So, now it’s time to re-enter my real life, which is always a difficult transition. Back to the classroom, back to marking assignments, back to meeting with patients at the hospital, back to trying to develop affordable housing for artists in Edmonton. I hope I have developed enough of a writing discipline here to carry on with my pilgrimage manuscript and continue writing poetry. A huge thank you to The Haven for the privilege of being here and to those of you who attended my workshop and presentation.

Sep 232012

By Shirley Serviss. Shirley is speaking about the Artists on the Wards program at The Haven on Saturday, September 29 at 7:00.

“Shirley!” Someone is calling my name, but nobody knows me here. Sande and I have been to the Farmer’s Market and have stopped at Folklife Village to get milk and wine. I turn as the woman who hailed me comes over and introduces herself: Kathy Ramsey, president of the Gabriola Arts Council. She recognized me from my photograph.

Sande has joined old friends for coffee, so I follow Kathy back into Artworks where she introduces me to Jaki Deere, one of the art therapists who will be working in the Gabriola Arts Council’s Creative Art Therapy Program. We quickly discover that one of the groups she will be facilitating is for people who have, or have recovered from, cancer. I have been working with cancer patients through Edmonton’s Cross Cancer Institute’s Arts in Healthcare program for a number of years. Jaki has lots of questions for me, and I want to know more about what their program involves, so we find ourselves upstairs having coffee as we volley questions back and forth until Sande comes looking for me.

There are numerous arts in healthcare programs across Canada, but little opportunity for us to connect and share information. Some of us belong to the Global Alliance for Arts and Health (formerly the Society for Arts in Healthcare), an international organization based in the U.S. but attending their annual conference, while very worthwhile, is often too expensive. Their medical system is completely different as are their funding programs. Fortunately, we now have a Canadian organization: Arts Health Network. Based in BC, the network has links to programs across Canada on their website (artshealthnetwork.ca). I hope it will allow us to more easily share ideas and experiences so that we can learn from each other and not have to keep starting from scratch every time we create an arts initiative.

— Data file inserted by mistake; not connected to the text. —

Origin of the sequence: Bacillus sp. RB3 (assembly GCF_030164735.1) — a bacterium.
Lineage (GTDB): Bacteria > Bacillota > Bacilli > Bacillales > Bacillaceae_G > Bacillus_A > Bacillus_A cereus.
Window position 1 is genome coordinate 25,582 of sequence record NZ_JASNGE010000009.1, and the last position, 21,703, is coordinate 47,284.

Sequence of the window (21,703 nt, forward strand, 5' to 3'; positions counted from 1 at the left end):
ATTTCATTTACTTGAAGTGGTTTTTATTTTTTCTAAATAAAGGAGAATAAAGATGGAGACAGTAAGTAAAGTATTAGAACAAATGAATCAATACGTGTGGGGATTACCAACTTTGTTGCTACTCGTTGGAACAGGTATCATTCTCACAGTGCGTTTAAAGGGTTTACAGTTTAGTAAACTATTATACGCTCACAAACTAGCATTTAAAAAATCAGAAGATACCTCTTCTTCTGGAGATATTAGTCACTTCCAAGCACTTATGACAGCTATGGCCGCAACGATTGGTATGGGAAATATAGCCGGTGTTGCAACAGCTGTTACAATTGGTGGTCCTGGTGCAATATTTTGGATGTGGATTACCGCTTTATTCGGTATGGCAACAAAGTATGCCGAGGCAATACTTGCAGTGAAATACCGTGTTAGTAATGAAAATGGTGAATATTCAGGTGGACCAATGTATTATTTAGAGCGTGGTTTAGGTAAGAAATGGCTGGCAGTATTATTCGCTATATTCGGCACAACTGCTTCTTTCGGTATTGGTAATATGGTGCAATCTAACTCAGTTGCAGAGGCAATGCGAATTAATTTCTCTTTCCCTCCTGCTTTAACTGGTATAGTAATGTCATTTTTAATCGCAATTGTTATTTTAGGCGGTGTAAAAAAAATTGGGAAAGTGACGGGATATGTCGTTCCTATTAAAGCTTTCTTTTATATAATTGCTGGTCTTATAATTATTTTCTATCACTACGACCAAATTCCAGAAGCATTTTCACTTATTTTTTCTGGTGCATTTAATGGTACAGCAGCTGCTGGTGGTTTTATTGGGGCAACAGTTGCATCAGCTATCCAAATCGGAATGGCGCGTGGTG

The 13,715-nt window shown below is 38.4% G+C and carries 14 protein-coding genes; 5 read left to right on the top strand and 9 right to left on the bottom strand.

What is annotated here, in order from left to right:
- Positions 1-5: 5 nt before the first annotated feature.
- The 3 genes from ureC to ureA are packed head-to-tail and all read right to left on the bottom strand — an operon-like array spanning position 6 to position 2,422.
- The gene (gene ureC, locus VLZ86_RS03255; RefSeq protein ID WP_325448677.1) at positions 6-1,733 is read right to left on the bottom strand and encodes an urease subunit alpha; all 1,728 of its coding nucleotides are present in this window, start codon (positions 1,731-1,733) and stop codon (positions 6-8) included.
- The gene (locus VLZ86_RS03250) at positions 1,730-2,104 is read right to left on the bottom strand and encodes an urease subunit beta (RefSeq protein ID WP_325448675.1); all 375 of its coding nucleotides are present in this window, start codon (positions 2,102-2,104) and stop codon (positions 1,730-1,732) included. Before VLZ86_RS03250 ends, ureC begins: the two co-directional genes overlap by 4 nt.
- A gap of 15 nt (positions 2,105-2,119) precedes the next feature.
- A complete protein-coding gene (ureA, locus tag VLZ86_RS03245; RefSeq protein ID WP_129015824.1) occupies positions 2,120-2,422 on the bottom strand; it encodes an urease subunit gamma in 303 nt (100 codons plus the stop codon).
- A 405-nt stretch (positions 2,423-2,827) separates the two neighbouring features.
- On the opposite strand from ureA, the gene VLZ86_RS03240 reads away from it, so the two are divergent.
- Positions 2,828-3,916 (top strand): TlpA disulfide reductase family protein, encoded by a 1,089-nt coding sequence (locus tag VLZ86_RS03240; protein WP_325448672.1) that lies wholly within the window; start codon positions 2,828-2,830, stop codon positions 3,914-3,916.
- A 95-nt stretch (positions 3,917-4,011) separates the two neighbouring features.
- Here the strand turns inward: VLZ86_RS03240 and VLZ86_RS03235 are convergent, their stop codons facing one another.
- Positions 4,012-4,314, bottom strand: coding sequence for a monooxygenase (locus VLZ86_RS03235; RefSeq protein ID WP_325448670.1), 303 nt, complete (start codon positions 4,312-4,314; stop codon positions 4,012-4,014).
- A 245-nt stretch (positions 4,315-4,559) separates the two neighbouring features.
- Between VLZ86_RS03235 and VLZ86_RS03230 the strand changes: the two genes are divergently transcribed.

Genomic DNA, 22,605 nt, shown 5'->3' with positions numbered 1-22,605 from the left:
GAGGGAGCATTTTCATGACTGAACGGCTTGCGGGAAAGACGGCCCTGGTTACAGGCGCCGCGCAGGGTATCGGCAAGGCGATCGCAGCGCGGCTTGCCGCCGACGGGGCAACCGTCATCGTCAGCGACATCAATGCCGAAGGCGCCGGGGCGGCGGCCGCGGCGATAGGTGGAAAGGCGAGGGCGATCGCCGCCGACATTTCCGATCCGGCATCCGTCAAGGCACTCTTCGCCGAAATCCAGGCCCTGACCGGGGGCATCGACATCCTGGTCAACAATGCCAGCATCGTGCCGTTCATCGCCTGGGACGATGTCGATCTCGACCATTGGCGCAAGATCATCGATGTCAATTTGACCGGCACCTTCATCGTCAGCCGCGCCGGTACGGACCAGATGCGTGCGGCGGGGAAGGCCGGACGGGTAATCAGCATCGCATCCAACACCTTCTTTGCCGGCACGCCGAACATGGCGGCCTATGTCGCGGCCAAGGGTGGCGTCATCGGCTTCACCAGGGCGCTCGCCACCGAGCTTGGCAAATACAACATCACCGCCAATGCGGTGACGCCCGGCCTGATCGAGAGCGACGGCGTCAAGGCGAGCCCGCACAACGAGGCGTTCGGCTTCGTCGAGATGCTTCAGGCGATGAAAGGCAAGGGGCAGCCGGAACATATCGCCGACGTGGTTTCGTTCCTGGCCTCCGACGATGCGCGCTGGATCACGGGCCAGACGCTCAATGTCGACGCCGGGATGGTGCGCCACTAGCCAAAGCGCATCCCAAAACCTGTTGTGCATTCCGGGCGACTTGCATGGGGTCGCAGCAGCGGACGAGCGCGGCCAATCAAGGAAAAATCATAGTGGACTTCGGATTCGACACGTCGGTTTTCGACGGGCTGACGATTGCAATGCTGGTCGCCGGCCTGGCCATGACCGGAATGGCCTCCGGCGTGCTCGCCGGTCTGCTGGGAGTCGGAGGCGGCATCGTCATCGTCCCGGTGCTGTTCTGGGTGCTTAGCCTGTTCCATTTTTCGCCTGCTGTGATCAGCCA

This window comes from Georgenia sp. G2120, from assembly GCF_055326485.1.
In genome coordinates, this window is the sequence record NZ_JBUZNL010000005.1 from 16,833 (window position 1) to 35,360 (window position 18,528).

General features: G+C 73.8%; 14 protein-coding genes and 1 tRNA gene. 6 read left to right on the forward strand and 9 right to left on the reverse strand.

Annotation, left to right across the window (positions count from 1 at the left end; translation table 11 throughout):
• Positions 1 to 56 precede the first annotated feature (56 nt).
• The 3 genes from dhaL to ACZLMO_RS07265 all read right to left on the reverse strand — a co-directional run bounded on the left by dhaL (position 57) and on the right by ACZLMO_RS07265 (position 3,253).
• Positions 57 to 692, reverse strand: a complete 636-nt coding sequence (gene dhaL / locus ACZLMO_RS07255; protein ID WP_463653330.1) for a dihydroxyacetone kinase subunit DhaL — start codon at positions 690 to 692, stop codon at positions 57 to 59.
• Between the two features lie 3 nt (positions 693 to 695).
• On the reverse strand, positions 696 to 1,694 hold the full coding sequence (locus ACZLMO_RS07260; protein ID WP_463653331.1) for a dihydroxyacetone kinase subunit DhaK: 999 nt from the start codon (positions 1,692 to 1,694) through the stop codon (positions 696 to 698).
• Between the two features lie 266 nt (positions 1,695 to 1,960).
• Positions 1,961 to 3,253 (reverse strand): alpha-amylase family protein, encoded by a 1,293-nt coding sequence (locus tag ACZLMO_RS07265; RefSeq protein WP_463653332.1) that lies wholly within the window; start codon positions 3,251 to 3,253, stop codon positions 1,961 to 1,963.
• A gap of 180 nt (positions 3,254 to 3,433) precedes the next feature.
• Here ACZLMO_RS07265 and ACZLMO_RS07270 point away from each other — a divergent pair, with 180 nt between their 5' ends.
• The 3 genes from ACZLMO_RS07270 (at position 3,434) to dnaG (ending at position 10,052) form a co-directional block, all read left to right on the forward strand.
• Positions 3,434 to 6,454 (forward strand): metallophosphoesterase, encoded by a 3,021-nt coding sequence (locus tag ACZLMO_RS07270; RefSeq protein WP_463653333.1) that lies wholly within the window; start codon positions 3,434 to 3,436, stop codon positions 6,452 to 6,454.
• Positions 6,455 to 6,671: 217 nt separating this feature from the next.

Anyone who is interested in hearing more about the Artists on the Wards program of the Friends of University Hospitals in Edmonton, is welcome to attend my presentation at The Haven on Saturday, September 29 at 7:00. If you slip away early to attend Regina’s 60th birthday party at the other end of the island, I won’t be offended.

Sep 212012

By Shirley Serviss

“This is me,” one of the women in Eric Bibb’s songwriting workshop sang at Wednesday night’s concert.

Sande and I have been talking about the freedom of being ourselves at this stage of our lives — not having to be whom or what anyone else expects us to be. We have been discussing how older women in our society are treated as though we are invisible, how our changing bodies no longer fit the feminine image of beauty presented by the media if, in fact, they ever did. How we disparage ourselves: our round bellies and flabby underarms, instead of rejoicing in the strength and wisdom we have gained from our experiences and the confidence it has given us, the bodies that have supported us, perhaps borne children. Enjoying our sexuality now that pregnancy is no longer an issue. Having fun creating our own “look” unbounded by the fashion dictates and need to fit in.

We want to capture this somehow, in a joint project as it is something that interests us both, but haven’t quite figured out how to do that. Perhaps we could tie it into Energy — The Haven’s word for 2012. Although I, for one, am still waiting for the promised “post-menopausal zest.”

Sep 202012

By Shirley Serviss, artist in residence.

I live surrounded by sound. This time of year the students are celebrating being back at school with all-the-beer-you-can-drink parties at the fraternity houses next door, down the street, and across the back alley. STARS helicopters hover overhead landing on the hospital roof a block away. Sirens from ambulances, fire trucks and police cars add to the cacophony of the busy streets and avenues nearby. I hear the comings and goings of condo neighbours: voices in the courtyard, doors closing, a child crying, a dog barking.

Here, at The Haven, there is silence. The occasional bellow of a ferry’s horn, drone of a boat or an airplane overhead. I can almost hear Sande’s brushstrokes, her fingers on her computer keys, it is so quiet.